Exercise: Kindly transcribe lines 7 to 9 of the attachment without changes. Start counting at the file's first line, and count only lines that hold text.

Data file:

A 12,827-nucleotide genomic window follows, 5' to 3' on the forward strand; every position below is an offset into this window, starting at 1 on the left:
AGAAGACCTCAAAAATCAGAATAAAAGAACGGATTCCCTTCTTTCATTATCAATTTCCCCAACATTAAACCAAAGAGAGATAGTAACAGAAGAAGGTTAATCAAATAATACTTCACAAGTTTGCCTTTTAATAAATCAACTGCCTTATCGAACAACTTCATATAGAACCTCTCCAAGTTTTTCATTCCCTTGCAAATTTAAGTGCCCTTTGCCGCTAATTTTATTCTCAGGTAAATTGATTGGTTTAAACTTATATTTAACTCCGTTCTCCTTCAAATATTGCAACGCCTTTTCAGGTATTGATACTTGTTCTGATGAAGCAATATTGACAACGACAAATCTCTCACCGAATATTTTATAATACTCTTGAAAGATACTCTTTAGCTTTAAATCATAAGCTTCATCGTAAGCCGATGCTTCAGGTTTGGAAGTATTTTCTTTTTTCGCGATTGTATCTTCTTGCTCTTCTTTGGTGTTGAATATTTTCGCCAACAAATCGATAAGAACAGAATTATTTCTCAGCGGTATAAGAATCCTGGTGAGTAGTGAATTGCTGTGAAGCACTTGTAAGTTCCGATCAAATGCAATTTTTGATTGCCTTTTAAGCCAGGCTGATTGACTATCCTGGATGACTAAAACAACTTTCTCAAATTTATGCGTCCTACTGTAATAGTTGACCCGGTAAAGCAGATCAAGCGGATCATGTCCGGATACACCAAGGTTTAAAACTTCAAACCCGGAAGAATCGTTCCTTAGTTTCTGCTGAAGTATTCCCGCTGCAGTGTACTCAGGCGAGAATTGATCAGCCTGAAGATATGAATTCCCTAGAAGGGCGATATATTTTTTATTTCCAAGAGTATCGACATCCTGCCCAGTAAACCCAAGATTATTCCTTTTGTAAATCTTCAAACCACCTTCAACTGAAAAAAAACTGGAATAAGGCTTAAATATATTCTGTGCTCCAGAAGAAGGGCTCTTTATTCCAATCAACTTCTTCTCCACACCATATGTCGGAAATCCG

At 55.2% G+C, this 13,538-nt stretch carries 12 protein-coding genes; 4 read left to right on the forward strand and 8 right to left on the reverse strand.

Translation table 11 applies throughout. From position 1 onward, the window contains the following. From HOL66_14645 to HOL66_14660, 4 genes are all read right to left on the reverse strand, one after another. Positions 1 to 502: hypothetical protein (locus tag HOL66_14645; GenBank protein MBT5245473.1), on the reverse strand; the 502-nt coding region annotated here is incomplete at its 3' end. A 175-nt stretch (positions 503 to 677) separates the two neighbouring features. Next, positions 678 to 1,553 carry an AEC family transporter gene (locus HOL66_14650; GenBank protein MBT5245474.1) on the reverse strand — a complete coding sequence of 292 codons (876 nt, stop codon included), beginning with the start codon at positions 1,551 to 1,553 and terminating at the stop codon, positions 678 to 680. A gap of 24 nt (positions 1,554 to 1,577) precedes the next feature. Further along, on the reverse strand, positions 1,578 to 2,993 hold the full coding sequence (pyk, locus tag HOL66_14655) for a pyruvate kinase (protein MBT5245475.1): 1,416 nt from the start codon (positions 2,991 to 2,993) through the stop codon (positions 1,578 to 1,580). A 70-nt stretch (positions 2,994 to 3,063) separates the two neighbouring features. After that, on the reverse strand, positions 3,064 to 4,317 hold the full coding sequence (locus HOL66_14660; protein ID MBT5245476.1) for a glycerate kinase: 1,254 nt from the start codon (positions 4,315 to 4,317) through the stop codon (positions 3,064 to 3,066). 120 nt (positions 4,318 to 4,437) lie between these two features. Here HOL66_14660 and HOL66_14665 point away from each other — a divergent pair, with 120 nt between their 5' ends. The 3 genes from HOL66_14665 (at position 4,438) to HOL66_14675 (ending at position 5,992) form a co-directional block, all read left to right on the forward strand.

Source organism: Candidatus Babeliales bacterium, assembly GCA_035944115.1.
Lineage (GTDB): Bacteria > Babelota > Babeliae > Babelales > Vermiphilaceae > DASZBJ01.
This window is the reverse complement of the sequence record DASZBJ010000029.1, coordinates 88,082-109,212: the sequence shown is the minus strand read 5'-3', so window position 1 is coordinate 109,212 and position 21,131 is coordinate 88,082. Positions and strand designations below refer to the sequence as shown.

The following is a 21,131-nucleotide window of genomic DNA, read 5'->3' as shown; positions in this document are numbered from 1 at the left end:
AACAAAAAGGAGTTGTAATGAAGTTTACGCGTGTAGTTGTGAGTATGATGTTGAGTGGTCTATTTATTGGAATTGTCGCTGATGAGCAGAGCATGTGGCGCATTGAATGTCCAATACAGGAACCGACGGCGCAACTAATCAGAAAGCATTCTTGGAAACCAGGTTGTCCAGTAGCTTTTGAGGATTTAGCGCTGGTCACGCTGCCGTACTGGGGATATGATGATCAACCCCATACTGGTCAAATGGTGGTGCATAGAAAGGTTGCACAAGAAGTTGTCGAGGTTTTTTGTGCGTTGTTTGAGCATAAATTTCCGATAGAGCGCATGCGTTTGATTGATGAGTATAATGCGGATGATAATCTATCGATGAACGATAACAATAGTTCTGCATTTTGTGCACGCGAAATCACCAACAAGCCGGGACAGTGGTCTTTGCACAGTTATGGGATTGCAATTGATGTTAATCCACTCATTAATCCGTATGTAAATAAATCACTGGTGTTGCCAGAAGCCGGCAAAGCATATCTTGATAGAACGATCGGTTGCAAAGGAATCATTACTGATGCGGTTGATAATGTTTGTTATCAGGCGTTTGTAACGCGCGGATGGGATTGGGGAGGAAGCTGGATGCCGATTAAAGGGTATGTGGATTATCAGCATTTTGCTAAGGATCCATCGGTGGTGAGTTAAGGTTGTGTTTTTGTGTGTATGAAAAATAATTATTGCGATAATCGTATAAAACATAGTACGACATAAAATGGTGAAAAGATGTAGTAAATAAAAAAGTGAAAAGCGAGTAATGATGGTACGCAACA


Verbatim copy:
This window is the reverse complement of the sequence record DASZBJ010000029.1, coordinates 88,082-109,212: the sequence shown is the minus strand read 5'-3', so window position 1 is coordinate 109,212 and position 21,131 is coordinate 88,082. Positions and strand designations below refer to the sequence as shown.

The following is a 21,131-nucleotide window of genomic DNA, read 5'->3' as shown; positions in this document are numbered from 1 at the left end:
AACAAAAAGGAGTTGTAATGAAGTTTACGCGTGTAGTTGTGAGTATGATGTTGAGTGGTCTATTTATTGGAATTGTCGCTGATGAGCAGAGCATGTGGCGCATTGAATGTCCAATACAGGAACCGACGGCGCAACTAATCAGAAAGCATTCTTGGAAACCAGGTTGTCCAGTAGCTTTTGAGGATTTAGCGCTGGTCACGCTGCCGTACTGGGGATATGATGATCAACCCCATACTGGTCAAATGGTGGTGCATAGAAAGGTTGCACAAGAAGTTGTCGAGGTTTTTTGTGCGTTGTTTGAGCATAAATTTCCGATAGAGCGCATGCGTTTGATTGATGAGTATAATGCGGATGATAATCTATCGATGAACGATAACAATAGTTCTGCATTTTGTGCACGCGAAATCACCAACAAGCCGGGACAGTGGTCTTTGCACAGTTATGGGATTGCAATTGATGTTAATCCACTCATTAATCCGTATGTAAATAAATCACTGGTGTTGCCAGAAGCCGGCAAAGCATATCTTGATAGAACGATCGGTTGCAAAGGAATCATTACTGATGCGGTTGATAATGTTTGTTATCAGGCGTTTGTAACGCGCGGATGGGATTGGGGAGGAAGCTGGATGCCGATTAAAGGGTATGTGGATTATCAGCATTTTGCTAAGGATCCATCGGTGGTGAGTTAAGGTTGTGTTTTTGTGTGTATGAAAAATAATTATTGCGATAATCGTATAAAACATAGTACGACATAAAATGGTGAAAAGATGTAGTAAATAAAAAAGTGAAAAGCGAGTAATGATGGTACGCAACA